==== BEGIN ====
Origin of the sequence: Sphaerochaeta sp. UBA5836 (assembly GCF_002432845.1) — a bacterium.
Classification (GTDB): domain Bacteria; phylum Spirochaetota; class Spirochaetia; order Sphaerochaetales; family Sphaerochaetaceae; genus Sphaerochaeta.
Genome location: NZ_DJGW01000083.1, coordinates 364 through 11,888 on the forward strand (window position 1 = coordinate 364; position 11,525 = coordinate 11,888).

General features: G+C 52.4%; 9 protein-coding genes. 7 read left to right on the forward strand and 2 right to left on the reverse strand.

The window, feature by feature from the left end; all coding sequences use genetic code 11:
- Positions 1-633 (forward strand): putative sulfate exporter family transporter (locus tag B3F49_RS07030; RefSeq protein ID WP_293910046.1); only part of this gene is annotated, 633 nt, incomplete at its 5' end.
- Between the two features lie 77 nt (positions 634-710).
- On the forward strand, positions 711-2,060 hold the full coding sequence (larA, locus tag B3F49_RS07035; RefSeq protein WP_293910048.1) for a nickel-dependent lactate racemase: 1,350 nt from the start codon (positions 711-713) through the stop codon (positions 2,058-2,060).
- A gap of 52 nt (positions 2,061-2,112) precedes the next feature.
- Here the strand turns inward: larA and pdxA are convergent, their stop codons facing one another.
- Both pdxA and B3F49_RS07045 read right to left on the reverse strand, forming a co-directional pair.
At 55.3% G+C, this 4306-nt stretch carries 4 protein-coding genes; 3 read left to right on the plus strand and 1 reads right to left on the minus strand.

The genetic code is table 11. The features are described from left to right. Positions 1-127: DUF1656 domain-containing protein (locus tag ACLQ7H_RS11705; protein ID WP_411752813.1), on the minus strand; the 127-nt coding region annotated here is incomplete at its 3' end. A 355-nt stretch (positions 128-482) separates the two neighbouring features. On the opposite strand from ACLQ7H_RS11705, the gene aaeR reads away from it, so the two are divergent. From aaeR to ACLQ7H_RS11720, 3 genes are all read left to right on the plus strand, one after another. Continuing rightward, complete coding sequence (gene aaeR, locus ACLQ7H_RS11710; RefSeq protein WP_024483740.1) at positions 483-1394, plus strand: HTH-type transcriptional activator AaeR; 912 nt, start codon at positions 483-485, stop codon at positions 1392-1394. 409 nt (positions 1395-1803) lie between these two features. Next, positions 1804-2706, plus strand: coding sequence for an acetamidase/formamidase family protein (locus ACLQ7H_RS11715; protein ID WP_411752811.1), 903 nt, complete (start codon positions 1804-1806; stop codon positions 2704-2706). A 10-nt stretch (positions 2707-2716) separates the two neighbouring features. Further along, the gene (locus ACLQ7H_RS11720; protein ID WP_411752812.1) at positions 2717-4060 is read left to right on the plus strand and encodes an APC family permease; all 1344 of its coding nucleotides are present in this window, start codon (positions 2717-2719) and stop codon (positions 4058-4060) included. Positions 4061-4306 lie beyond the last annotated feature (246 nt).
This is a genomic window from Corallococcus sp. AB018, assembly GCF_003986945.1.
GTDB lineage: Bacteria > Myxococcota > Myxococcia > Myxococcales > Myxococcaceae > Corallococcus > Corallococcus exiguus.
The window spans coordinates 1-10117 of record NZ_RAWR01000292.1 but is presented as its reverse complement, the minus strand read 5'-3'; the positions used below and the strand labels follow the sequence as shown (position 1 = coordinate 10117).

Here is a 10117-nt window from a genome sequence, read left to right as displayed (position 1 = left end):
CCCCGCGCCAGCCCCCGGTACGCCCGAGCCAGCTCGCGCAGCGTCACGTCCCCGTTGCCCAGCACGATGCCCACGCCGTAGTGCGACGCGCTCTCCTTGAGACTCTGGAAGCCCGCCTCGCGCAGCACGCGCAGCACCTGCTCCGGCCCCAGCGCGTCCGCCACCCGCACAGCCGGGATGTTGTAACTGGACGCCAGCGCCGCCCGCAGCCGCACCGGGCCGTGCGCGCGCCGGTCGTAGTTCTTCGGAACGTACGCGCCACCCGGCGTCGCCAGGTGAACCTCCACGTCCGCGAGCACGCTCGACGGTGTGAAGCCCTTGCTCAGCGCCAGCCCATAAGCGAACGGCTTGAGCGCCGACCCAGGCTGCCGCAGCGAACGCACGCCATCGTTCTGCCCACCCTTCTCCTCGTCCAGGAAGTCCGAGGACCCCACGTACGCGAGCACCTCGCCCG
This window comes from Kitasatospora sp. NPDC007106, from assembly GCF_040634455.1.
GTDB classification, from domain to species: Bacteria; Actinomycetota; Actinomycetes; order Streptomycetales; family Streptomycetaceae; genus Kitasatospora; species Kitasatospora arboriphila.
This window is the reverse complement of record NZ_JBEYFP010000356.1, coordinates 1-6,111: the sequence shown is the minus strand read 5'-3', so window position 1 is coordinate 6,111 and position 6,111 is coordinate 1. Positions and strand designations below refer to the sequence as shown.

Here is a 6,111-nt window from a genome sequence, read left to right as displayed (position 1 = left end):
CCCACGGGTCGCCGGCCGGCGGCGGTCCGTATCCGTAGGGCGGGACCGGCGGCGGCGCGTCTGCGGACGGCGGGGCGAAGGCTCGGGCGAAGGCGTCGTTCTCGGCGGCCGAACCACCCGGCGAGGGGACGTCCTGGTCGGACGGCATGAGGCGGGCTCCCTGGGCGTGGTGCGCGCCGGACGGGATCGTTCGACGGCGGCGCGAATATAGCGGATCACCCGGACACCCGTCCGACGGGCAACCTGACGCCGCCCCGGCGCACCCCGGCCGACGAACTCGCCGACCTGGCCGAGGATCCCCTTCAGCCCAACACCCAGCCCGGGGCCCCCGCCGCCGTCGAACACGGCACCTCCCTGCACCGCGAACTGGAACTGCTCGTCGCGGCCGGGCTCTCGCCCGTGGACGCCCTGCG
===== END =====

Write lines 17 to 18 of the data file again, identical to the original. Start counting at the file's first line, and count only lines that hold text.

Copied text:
Here is a 10117-nt window from a genome sequence, read left to right as displayed (position 1 = left end):
CCCCGCGCCAGCCCCCGGTACGCCCGAGCCAGCTCGCGCAGCGTCACGTCCCCGTTGCCCAGCACGATGCCCACGCCGTAGTGCGACGCGCTCTCCTTGAGACTCTGGAAGCCCGCCTCGCGCAGCACGCGCAGCACCTGCTCCGGCCCCAGCGCGTCCGCCACCCGCACAGCCGGGATGTTGTAACTGGACGCCAGCGCCGCCCGCAGCCGCACCGGGCCGTGCGCGCGCCGGTCGTAGTTCTTCGGAACGTACGCGCCACCCGGCGTCGCCAGGTGAACCTCCACGTCCGCGAGCACGCTCGACGGTGTGAAGCCCTTGCTCAGCGCCAGCCCATAAGCGAACGGCTTGAGCGCCGACCCAGGCTGCCGCAGCGAACGCACGCCATCGTTCTGCCCACCCTTCTCCTCGTCCAGGAAGTCCGAGGACCCCACGTACGCGAGCACCTCGCCCG